FROM READERS: Eating vegan in Columbia

Wednesday, March 5, 2014 | 6:00 a.m. CST

Ann Wade is a junior at MU, where she studies strategic communication and sociology.

I started eating vegan in March of 2013. I switched from eating animal products because I had read a lot about how devastating industrial farming was on the environment. I also saw a documentary called "Earthlings." It was really graphic, and I wouldn't recommend it unless you want to be completely freaked out. I had also been reading about the benefits of a plant-based diet and how much energy people who lived that life have. Basically I wanted to try something that I thought would make me feel better and do just a small thing to decrease the suffering of animals and the planet as a whole.

As with any special diet, there are challenges to eating a vegan diet in Columbia. One of the most difficult things is having to ask about what's in a dish at almost every restaurant. Obviously if it has cheese or meat or eggs, it's a no-go, but some places cook their food in animal fats. Some sauces have milk or other dairy ingredients. Some pastas are made with eggs while others aren't. Luckily, lots of places indicate vegan dishes on their menu and servers are always willing to answer questions.

Another challenge can be the price. It would make sense for things without animal products to be less expensive but unfortunately, that is often not the case. Many of the restaurants where vegan food is easily found are more expensive than their omnivore counterparts.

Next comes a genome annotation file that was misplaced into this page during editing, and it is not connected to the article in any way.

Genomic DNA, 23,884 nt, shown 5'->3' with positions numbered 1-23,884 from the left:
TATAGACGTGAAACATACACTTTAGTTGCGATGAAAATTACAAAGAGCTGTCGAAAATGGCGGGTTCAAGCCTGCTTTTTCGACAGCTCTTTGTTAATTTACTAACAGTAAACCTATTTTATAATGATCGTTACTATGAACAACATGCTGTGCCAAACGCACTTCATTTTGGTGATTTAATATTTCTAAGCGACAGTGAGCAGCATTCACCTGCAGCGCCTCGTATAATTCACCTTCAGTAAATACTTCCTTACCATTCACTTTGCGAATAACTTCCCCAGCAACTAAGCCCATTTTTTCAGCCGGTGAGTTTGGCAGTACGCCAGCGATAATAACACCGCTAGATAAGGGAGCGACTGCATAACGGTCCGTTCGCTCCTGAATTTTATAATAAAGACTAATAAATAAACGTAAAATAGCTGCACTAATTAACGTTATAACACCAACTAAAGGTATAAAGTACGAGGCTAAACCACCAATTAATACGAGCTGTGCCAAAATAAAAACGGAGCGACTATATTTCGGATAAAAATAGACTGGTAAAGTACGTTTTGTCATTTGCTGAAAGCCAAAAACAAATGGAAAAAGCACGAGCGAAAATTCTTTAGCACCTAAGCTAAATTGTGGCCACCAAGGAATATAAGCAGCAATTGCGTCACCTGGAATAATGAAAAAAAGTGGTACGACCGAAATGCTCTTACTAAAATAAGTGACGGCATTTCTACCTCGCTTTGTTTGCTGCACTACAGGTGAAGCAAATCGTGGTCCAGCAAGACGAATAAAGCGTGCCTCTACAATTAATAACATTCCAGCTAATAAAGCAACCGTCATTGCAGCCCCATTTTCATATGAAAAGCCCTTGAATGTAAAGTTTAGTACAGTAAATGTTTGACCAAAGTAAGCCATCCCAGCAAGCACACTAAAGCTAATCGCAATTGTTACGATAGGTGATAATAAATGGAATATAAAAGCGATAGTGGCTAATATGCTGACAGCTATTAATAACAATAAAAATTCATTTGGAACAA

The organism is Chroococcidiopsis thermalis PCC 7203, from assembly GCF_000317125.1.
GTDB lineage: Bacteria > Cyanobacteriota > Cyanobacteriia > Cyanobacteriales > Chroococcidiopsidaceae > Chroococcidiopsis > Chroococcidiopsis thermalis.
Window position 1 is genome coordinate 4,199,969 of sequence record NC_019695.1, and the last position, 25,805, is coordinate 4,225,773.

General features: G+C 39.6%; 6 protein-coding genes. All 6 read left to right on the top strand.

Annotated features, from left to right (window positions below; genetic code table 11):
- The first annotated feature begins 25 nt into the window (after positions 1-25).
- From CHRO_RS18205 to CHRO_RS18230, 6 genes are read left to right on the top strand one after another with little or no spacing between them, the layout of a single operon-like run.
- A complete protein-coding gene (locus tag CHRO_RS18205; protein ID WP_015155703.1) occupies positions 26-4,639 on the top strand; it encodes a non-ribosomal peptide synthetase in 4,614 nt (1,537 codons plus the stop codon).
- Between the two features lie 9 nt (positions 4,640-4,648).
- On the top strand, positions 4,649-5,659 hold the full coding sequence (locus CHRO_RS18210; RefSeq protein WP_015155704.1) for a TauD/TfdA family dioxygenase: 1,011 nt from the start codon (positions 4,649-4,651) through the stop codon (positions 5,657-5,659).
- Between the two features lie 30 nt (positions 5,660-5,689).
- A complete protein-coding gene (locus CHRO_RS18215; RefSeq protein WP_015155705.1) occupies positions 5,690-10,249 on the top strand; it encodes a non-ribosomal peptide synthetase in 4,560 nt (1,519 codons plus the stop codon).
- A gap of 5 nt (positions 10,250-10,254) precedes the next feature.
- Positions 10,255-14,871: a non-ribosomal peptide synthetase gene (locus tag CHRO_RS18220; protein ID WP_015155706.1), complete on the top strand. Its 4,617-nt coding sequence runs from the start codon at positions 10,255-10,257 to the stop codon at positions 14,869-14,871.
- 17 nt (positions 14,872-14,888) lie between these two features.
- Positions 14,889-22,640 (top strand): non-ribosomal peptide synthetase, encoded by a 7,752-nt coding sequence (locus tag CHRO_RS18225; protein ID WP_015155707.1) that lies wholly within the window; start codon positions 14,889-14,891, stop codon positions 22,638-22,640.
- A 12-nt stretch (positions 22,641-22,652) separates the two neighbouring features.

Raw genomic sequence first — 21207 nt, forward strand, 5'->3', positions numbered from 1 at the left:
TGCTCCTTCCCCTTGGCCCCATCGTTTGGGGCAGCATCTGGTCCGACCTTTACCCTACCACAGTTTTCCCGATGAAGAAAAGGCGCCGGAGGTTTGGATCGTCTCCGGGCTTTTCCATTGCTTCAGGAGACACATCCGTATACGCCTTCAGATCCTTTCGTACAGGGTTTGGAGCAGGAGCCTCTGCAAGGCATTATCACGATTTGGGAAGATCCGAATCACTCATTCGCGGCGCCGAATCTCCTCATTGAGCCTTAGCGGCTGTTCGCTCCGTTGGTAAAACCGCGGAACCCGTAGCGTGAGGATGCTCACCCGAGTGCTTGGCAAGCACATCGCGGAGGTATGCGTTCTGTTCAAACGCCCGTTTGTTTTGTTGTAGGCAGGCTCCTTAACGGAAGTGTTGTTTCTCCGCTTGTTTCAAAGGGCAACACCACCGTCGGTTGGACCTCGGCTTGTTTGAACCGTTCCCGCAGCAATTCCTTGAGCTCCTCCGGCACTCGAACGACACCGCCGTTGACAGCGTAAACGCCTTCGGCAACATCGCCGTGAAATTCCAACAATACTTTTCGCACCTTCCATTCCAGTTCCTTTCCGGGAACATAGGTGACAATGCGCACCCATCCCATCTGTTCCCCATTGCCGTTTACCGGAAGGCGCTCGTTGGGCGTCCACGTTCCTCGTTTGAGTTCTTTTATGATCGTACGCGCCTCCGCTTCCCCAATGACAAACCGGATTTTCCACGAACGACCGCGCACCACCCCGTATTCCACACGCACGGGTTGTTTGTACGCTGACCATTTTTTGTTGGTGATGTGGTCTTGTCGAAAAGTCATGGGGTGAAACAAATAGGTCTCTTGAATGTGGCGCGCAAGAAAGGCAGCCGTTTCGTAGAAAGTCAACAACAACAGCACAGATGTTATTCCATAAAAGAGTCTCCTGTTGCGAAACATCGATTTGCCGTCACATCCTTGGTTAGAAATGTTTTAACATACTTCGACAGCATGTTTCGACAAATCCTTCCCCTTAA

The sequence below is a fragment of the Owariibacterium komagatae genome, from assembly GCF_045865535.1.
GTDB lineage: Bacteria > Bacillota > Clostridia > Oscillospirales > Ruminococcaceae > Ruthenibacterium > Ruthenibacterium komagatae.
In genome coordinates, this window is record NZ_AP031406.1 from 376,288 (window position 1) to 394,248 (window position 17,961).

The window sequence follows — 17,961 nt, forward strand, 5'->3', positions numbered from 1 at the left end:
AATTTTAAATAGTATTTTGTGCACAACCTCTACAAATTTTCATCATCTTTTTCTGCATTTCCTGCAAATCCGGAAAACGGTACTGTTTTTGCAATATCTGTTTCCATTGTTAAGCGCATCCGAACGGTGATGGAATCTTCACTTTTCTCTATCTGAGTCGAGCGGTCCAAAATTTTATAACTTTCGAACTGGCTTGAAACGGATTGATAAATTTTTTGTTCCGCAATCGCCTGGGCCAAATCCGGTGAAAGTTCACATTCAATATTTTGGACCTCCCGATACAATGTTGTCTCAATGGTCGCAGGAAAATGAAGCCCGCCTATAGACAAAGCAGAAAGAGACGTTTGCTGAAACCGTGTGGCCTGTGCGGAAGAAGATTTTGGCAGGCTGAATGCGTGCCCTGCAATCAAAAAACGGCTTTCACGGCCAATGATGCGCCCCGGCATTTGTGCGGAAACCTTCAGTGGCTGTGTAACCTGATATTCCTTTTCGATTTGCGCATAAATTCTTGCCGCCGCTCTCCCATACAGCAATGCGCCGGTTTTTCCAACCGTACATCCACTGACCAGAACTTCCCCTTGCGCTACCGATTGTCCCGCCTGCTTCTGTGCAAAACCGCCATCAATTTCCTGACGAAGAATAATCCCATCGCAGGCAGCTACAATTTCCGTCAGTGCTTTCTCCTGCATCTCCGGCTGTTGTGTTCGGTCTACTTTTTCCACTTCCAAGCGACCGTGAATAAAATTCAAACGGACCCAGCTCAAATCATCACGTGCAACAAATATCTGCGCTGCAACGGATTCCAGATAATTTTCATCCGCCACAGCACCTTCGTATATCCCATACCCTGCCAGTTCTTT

Columbia does have a couple places that are either specifically vegan or are very vegan friendly. Main Squeeze and Cafe Berlin are two of my favorite places. They are both local businesses who get most of their food from local farms, which is such an added bonus. Not only that, but they have amazing food.

My favorite food is Thai, and luckily for me, Columbia has no shortage of Thai restaurants that offer vegan options. It's nice to be able to go into a restaurant and know you'll be able to eat more than just a salad.

I live in St. Louis, but I spend a lot of time in Kansas City, too. It's a little unfair to compare those two big cities to Columbia, but if I had to guess, they are probably relatively similar. Compared to other college towns, I would say its vegan options are about average.

The most important thing restaurants could do is have a vegan option. There is nothing worse than going somewhere with friends or family and finding out there is literally nothing on their menu you can eat.

The next really helpful thing would be label things on the menu that are vegan, just so that I don't have to waste the server's time going through four or five dishes asking what is in it. Finally, offer variety. It's really easy to substitute vegan products for animal products. It would be nice to offer that without the dollar extra charge, too.

This story is part of a section of the Missourian called From Readers, which is dedicated to your voices and your stories. We hope you'll consider sharing. Here's how. Supervising editor is Joy Mayer.

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Michael Williams March 5, 2014 | 10:00 a.m.

So long as you do not try and force restaurants (by law under threat) to serve vegan, I have absolutely no objection to your advocacy.

You can even ask for a cheaper price.

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